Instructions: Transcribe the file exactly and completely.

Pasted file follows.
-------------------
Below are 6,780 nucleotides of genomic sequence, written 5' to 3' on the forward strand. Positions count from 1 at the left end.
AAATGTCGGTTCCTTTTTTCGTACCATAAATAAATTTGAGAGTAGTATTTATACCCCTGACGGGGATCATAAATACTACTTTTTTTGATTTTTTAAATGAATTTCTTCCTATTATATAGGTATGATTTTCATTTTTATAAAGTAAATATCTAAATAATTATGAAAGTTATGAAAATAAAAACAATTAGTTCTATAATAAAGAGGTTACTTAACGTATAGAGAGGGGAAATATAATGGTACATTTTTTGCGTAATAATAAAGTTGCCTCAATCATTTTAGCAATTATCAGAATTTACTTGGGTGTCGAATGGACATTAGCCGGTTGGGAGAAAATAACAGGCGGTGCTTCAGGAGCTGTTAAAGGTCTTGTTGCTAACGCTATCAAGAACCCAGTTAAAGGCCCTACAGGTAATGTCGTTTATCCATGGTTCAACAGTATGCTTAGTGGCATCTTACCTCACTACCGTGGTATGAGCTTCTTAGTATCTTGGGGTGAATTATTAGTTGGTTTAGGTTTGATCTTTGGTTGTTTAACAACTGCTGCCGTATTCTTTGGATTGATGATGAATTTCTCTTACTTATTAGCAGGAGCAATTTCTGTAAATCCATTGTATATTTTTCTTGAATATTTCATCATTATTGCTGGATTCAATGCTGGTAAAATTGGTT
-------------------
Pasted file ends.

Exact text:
Below are 6,780 nucleotides of genomic sequence, written 5' to 3' on the forward strand. Positions count from 1 at the left end.
AAATGTCGGTTCCTTTTTTCGTACCATAAATAAATTTGAGAGTAGTATTTATACCCCTGACGGGGATCATAAATACTACTTTTTTTGATTTTTTAAATGAATTTCTTCCTATTATATAGGTATGATTTTCATTTTTATAAAGTAAATATCTAAATAATTATGAAAGTTATGAAAATAAAAACAATTAGTTCTATAATAAAGAGGTTACTTAACGTATAGAGAGGGGAAATATAATGGTACATTTTTTGCGTAATAATAAAGTTGCCTCAATCATTTTAGCAATTATCAGAATTTACTTGGGTGTCGAATGGACATTAGCCGGTTGGGAGAAAATAACAGGCGGTGCTTCAGGAGCTGTTAAAGGTCTTGTTGCTAACGCTATCAAGAACCCAGTTAAAGGCCCTACAGGTAATGTCGTTTATCCATGGTTCAACAGTATGCTTAGTGGCATCTTACCTCACTACCGTGGTATGAGCTTCTTAGTATCTTGGGGTGAATTATTAGTTGGTTTAGGTTTGATCTTTGGTTGTTTAACAACTGCTGCCGTATTCTTTGGATTGATGATGAATTTCTCTTACTTATTAGCAGGAGCAATTTCTGTAAATCCATTGTATATTTTTCTTGAATATTTCATCATTATTGCTGGATTCAATGCTGGTAAAATTGGTT